(of a disease) prevalent throughout an entire country, continent, or the whole world; epidemic over a large area.

Etymology: from Greek pandemos "pertaining to all people; public, common," from pan- "all" (see pan- ) + dēmos "people"

The disease continues unabated in much of the world, so it is still a pandemic.

Fortunately (ironically) China, where the virus originated, has a very effective dictatorship that can quickly enforce an entire city or region to be quarantined and virtually control the movements of their citizens.

On December 31, an alert was issued by the Wuhan Municipal Health Commission, a rapid response team was sent to Wuhan by the Chinese Center for Disease Control and Prevention (China CDC), and a notification was made to the World Health Organization (WHO)

It was identified as a new viral strain on January 7 and measures were taken to quarantine the source.

On January 20, China’s “National Infectious Diseases Law” was amended to make 2019-novel coronavirus diseases (COVID-19) a Class B notifiable disease and its “Frontier Health and Quarantine Law” was amended to support the COVID-19 outbreak response effort. Then, on January 23, the Chinese Government began to limit movement of people in and out of Wuhan, and two days later, it announced its highest-level commitment and mobilized all sectors to respond to the epidemic and prevent further spread of COVID-19.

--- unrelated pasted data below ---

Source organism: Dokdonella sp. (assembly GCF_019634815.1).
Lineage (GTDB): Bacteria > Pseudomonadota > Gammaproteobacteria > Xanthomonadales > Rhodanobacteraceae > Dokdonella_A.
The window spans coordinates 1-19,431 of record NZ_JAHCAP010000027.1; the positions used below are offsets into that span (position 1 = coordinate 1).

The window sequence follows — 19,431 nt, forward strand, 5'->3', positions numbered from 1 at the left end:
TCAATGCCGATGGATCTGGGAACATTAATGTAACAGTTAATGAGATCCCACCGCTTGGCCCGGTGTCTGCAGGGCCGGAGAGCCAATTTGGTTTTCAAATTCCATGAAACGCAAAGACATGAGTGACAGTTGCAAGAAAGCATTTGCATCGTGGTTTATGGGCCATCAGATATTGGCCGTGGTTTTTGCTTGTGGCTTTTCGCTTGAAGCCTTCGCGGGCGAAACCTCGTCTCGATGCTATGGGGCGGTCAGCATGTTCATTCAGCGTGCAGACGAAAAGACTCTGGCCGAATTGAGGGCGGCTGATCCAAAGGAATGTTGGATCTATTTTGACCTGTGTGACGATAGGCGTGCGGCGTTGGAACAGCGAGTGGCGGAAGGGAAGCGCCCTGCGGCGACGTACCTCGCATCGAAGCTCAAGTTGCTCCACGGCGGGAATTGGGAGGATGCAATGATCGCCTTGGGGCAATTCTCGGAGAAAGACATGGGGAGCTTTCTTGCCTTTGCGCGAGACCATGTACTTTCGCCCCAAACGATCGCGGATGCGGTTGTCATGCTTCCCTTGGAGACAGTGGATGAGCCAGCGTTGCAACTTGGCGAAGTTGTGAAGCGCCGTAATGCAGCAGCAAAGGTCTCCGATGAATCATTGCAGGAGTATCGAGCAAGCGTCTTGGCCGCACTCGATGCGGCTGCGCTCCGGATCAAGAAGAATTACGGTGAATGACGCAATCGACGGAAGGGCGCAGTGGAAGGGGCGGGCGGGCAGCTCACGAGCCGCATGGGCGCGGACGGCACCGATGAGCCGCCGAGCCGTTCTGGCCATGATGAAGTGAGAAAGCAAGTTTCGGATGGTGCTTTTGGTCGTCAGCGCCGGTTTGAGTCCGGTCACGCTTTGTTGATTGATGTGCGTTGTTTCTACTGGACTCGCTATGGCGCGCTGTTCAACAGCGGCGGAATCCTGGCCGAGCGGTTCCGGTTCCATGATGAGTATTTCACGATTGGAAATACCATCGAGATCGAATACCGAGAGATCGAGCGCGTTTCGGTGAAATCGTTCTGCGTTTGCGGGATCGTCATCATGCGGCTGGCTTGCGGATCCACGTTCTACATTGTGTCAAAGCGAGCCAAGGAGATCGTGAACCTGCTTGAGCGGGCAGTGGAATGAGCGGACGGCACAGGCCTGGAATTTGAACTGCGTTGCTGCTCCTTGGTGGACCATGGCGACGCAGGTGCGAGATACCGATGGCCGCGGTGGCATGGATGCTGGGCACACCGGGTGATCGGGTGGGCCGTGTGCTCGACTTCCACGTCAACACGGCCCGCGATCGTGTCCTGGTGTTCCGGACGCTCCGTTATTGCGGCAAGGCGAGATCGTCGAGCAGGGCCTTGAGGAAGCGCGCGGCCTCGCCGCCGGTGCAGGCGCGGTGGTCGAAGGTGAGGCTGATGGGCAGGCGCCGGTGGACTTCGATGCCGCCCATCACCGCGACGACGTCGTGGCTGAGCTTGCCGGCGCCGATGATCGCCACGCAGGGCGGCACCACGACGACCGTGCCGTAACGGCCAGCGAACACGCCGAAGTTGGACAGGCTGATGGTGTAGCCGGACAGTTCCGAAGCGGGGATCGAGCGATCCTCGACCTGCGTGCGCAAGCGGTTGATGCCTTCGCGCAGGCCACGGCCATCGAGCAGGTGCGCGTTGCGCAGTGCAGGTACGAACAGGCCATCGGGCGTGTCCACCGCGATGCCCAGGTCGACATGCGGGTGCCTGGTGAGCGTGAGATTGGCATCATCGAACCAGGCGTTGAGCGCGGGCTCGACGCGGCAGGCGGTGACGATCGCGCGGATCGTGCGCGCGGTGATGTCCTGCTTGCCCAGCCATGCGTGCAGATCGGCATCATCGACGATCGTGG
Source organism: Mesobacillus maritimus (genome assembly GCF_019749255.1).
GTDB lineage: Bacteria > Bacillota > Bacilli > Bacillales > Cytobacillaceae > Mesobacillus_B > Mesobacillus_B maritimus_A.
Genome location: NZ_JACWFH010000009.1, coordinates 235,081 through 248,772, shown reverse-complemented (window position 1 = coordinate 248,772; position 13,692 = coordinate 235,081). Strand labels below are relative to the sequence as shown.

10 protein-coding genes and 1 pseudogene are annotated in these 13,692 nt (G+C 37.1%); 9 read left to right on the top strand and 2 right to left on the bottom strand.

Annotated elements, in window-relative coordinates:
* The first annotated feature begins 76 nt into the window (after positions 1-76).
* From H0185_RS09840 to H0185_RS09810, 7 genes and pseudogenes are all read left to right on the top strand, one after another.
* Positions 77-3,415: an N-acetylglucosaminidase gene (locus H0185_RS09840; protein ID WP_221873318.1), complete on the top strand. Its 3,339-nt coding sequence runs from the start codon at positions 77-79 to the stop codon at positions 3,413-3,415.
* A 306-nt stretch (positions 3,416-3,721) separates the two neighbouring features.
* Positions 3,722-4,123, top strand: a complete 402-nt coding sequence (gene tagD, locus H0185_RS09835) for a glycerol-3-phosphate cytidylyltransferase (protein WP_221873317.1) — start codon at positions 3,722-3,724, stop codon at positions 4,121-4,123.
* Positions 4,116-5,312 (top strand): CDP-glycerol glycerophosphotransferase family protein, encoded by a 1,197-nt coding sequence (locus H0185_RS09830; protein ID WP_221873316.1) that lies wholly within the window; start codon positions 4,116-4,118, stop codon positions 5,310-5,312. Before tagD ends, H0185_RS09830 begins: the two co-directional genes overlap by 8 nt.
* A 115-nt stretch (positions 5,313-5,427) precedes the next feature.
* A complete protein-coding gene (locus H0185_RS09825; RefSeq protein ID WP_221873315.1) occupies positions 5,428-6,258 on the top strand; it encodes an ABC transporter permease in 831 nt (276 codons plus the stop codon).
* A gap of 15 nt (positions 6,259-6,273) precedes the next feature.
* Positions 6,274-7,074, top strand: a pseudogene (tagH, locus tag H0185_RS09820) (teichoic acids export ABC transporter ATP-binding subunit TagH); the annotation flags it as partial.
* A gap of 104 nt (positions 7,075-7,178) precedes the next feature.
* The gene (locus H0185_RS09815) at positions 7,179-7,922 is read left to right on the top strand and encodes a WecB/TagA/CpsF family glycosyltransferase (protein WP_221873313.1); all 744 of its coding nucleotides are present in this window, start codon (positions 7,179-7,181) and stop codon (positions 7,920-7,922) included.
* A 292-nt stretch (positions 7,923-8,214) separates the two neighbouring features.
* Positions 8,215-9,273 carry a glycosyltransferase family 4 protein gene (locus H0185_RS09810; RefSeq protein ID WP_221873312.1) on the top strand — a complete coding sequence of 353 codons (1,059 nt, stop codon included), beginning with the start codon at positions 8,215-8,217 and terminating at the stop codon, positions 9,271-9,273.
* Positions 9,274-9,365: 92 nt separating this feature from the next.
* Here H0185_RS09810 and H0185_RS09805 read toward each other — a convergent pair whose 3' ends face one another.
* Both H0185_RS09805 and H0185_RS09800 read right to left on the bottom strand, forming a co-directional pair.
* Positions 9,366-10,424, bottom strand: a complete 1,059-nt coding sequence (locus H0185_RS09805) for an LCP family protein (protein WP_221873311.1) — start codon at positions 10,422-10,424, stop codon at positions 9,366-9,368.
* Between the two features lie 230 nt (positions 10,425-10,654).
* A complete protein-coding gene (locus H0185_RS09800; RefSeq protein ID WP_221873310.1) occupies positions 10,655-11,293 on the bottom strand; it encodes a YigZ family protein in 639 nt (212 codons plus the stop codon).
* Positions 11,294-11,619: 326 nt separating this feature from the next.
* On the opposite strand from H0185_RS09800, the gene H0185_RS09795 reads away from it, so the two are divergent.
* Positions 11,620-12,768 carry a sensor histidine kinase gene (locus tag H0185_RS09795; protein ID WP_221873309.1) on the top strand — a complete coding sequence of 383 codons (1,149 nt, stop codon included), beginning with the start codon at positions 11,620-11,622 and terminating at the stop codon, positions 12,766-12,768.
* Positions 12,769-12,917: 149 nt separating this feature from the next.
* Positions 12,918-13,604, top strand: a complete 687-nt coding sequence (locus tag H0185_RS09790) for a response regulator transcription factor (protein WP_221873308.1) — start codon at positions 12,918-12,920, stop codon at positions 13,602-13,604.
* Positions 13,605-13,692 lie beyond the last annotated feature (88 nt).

http://weekly.chinacdc.cn/en/article/id/e53946e2-c6c4-41e9-9a9b-fea8db1a8f51

That is the reason they have been able to control the epidemic spread within their country (This was long before it spread to other countries and was formally declared a "pandemic" by the World Health Organization.

Of course, if they relax their watch, they can be reinfected. In early March "Beijing’s city government said that anyone from countries that have been “severely affected” by the virus will now have to undergo a 14-day mandatory quarantine."

South Korea has been able to control the infection, because they were quick to react to make public announcements and put extensive testing in place.

But the rest of the world, especially those countries with a high poverty rate, is struggling to control the pandemic within their borders.

https://www.nytimes.com/2020/03/29/world/asia/coronavirus-india-migrants.html?action=click&module=Top%20Stories&pgtype=Homepage

This is a plot from the website you linked: